Nokia rebrands its mapping service, expands it to other mobile platforms

Nokia rebrands its mapping service, expands it to other mobile platforms
Nokia continues playing to its strengths by expanding its mapping service to other platforms and launching a new web portal.

Nokia introduced 'Here'
Yesterday at a San Francisco event Nokia introduced 'Here', a rebranding of its mapping and location-based services. According to Nokia, the openness of Here is what truly sets it apart - instead of just Windows Phone, the service will be also available for free on the competing smartphone platforms. In addition to that, Nokia has also partnered with Mozilla to bring its new location service to Firefox OS.

Just like on Nokia Lumia phones, users on other mobile platforms will soon be able to benefit from voice guided turn-by-turn navigation and the ability to save complete map data for offline use.

To coincide with the new mapping platform, Nokia has also launched a web portal that you can check right now on your desktop or mobile browser. In comparison to the previous iteration, the web based map offers a number of cool features that take advantage of the cross-platform compatibility of the service. For example, Collections lets users bookmark locations that they can then sync and access on different devices using a Nokia account. There's also a collaboration tool called Map Creator that lets users update street names or traffic information that can then be seen by other maps users.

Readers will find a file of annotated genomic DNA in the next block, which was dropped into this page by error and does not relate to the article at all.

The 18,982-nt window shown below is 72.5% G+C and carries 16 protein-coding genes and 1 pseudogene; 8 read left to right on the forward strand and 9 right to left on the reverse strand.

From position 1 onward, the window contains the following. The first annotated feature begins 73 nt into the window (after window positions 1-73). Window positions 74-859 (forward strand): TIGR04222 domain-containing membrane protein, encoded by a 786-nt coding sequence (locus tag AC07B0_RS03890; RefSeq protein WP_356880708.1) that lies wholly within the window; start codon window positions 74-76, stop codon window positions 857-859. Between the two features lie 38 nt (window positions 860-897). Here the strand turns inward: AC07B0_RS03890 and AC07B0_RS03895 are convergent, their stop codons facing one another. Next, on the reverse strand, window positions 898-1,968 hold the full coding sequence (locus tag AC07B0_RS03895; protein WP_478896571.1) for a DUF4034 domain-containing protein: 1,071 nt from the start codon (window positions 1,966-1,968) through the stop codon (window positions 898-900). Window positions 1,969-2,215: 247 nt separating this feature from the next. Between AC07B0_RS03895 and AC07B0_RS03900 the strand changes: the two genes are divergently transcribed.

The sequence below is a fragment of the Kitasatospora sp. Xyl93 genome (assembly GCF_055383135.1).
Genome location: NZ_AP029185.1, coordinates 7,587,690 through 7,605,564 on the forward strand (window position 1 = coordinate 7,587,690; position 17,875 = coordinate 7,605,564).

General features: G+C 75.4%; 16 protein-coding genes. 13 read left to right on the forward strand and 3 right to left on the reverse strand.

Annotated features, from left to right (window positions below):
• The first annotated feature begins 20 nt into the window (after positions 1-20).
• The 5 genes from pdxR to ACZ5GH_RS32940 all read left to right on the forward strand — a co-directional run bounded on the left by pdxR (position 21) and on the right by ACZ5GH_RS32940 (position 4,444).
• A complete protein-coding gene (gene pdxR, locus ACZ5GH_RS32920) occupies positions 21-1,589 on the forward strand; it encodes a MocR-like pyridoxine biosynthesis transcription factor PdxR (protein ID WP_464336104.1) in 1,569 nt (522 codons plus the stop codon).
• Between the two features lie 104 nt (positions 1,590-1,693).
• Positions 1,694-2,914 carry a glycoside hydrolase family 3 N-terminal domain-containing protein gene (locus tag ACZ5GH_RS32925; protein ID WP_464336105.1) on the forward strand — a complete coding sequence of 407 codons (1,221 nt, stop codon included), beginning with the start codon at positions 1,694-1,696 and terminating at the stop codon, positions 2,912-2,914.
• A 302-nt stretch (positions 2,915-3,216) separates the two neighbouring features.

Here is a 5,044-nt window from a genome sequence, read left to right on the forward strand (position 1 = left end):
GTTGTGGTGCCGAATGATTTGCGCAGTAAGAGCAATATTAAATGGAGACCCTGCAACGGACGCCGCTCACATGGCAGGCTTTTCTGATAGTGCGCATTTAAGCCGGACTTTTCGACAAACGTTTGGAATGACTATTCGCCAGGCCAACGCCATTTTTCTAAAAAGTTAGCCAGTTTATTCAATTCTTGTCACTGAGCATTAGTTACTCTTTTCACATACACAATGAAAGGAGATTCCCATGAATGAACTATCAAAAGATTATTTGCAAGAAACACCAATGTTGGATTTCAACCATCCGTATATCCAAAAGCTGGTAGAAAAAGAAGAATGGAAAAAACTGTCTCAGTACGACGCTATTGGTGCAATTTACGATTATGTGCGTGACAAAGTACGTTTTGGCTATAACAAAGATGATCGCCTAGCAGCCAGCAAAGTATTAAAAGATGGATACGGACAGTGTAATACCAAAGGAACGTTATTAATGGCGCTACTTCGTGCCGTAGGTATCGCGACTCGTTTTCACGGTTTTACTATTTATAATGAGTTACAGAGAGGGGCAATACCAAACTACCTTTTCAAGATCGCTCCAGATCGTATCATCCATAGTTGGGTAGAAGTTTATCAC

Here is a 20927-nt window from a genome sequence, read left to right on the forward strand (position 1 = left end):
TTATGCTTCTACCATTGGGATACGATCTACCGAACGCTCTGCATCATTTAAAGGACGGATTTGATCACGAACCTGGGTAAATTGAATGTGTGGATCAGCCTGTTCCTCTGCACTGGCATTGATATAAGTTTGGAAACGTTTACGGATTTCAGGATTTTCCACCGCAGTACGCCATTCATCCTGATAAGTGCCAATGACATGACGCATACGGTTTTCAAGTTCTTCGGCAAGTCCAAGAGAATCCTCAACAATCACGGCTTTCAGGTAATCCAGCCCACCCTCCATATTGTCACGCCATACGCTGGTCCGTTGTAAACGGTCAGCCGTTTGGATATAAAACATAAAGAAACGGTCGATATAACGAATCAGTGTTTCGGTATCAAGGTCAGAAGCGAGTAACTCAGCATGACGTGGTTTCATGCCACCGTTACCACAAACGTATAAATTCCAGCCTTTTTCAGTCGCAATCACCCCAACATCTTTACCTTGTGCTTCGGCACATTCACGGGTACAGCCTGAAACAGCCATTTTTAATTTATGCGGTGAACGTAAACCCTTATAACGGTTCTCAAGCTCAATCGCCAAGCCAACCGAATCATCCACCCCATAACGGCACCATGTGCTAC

The new web portal has also the option to render 3D models of buildings in an eye-catching detail. This particular feature, however, works only for several key locations at the moment, but nevertheless it's a nice glimpse of what's to come in the dedicated 'Here' apps for smartphones.

And, speaking about what's yet to come, Nokia also announced that it has acquired earthmine, a 3D street level imagery firm based in Berkeley, California. Founded in 2006, the company offers technology that has the potential to seriously rival Google's Street View service, giving Here maps the competitive edge it needs.

Indeed, Nokia's ambitious expansion plan puts its mapping and location services platform on a direct collision course with Google, who saw its own Maps app accumulate massive popularity by running on several different mobile software platforms. Hopefully the fierce competition will force both companies to come up with some truly unique and innovative services that will only benefit the consumer.


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